As you inched along you slowly approached the carving station, a small island of drama detached from the rest of the food. The carver wore chefs whites. He presided over the giant mountains of smoking protein beneath the infrared lamps, glowing eerily in the hot orange light.

The carving station was raised up a step, so that the 'chef' looked down at you. He was equipped with a Viking longsword and a long, needle-tipped meat fork straight from Hell. Despite which it reminded me of nothing so much as taking communion a Catholic church, complete with gleaming brass rail, candles, and mysterious shadows. We all took our turns, offering our plates, as the chef murmured "One slice or two?" and we replied 'One please'. In no more than three graceful strokes the dripping slice was removed, pressed between the fork and knife and deposited on your plate with a stylish half-turn that left it bunched up like a breaking wave of deliciousness. Body of Christ? Amen.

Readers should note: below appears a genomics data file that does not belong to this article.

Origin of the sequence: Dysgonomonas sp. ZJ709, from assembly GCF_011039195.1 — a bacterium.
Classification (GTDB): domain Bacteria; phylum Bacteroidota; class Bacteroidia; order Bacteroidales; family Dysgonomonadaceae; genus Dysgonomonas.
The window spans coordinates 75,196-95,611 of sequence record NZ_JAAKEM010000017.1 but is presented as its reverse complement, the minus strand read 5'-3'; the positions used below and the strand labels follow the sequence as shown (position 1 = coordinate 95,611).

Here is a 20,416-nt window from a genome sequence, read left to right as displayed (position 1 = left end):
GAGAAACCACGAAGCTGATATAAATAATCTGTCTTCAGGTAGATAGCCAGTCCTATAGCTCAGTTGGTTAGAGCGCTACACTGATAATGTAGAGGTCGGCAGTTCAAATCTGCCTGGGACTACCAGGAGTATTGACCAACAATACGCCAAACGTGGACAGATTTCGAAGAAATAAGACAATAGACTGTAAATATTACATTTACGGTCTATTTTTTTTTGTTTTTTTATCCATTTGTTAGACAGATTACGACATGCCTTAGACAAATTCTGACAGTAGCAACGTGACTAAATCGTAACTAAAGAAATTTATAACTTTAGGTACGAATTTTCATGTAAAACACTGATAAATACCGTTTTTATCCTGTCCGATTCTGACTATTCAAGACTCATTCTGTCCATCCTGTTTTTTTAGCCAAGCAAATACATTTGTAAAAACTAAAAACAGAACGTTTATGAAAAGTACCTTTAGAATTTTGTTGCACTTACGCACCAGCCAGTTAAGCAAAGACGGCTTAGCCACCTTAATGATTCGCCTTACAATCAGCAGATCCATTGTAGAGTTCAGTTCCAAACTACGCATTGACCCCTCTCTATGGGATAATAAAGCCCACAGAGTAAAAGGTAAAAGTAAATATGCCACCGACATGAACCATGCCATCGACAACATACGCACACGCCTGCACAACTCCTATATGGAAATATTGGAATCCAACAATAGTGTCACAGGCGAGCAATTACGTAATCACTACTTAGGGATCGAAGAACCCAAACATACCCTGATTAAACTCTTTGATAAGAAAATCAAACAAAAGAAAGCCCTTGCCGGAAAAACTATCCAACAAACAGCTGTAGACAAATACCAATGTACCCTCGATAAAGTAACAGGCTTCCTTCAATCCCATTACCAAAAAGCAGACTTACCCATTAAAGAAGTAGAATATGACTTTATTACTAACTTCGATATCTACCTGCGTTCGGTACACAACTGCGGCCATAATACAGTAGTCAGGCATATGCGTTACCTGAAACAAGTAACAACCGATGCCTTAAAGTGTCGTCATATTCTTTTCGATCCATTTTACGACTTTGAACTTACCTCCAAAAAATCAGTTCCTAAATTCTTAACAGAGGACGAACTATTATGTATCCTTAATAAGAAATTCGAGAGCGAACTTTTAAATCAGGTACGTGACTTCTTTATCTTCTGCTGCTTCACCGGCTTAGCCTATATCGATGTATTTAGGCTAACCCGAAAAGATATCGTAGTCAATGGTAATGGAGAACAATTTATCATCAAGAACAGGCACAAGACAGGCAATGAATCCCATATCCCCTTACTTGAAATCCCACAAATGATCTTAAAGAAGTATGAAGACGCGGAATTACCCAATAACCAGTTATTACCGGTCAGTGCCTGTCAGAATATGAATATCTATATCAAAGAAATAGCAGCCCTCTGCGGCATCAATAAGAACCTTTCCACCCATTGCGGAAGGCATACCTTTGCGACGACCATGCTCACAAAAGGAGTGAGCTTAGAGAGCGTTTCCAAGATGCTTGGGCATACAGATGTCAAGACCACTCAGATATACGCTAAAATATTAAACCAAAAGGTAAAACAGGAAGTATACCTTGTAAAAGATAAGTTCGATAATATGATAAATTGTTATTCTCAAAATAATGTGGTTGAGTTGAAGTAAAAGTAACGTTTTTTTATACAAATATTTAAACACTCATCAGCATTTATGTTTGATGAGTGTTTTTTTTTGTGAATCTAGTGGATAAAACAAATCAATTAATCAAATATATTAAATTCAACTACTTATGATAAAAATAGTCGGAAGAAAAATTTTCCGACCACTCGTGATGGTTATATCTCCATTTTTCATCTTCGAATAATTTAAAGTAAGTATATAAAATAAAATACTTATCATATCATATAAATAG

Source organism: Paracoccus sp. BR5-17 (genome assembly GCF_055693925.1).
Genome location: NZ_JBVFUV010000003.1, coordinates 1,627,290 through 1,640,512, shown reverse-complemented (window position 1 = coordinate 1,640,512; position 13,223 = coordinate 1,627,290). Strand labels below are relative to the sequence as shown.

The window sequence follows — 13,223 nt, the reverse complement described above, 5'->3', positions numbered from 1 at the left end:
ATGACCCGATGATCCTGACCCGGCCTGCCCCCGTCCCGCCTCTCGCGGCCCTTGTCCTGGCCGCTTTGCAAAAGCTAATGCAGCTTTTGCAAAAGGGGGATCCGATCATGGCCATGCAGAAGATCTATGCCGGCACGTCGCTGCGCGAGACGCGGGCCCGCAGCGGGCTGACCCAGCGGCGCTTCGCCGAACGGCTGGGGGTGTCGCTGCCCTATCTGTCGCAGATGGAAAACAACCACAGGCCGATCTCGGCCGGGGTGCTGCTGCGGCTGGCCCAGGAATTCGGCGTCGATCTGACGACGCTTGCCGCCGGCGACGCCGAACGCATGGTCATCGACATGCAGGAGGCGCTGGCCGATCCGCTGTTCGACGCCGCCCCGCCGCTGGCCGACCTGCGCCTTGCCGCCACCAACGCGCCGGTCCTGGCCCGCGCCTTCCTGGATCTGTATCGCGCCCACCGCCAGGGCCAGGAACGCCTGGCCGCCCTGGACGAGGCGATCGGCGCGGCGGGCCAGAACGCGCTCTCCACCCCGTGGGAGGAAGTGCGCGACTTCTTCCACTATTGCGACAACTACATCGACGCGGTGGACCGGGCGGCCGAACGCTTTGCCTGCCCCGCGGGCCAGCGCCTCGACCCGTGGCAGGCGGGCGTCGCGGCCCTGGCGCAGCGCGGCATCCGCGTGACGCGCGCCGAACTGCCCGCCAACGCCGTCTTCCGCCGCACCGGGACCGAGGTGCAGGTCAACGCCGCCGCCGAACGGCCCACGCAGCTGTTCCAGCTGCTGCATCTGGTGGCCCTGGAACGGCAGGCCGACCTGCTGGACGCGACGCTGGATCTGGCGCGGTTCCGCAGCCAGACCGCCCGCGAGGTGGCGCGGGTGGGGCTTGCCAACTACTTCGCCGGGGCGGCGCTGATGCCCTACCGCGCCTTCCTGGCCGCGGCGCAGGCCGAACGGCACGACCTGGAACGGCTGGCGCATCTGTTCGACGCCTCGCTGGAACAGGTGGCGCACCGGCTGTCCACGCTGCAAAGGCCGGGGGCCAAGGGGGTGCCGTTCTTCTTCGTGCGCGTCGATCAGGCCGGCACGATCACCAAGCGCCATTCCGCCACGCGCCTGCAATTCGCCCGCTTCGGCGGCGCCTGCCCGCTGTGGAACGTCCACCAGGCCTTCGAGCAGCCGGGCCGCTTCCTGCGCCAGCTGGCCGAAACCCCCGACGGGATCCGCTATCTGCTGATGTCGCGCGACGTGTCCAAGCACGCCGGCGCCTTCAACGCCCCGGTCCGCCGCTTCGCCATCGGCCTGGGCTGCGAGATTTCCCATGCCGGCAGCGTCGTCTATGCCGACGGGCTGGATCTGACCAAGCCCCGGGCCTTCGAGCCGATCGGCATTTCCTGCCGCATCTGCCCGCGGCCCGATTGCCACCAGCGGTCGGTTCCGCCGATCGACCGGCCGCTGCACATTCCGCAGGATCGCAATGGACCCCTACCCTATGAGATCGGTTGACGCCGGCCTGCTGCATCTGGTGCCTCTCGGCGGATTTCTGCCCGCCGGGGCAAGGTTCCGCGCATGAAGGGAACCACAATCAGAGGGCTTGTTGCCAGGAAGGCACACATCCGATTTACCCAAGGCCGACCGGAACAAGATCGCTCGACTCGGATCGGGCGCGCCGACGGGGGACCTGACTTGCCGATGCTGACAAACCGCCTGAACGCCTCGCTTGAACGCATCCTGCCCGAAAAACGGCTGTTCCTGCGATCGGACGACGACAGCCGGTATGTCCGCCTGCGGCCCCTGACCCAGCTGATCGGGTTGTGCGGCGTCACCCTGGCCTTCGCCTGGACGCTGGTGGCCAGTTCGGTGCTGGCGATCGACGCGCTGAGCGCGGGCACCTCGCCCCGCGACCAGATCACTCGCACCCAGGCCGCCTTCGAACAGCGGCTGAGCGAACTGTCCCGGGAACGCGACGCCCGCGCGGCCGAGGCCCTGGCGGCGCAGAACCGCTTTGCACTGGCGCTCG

Three steps took you from the sanctuary to the dining room beyond, separated by a half wall. The transition was a little jarring...from darkness and steam and low voices and gleaming mood-lit food to a bright and noisy auditorium filled with Formica tables, bustling waitresses, men in brown suits and women in pillbox hats.

This was the era of the huge black purse, and they lay out in the aisles beside madams' chair like huge floating mines. I could be counted on to take out a couple as we sidled along between the tables searching for an empty place.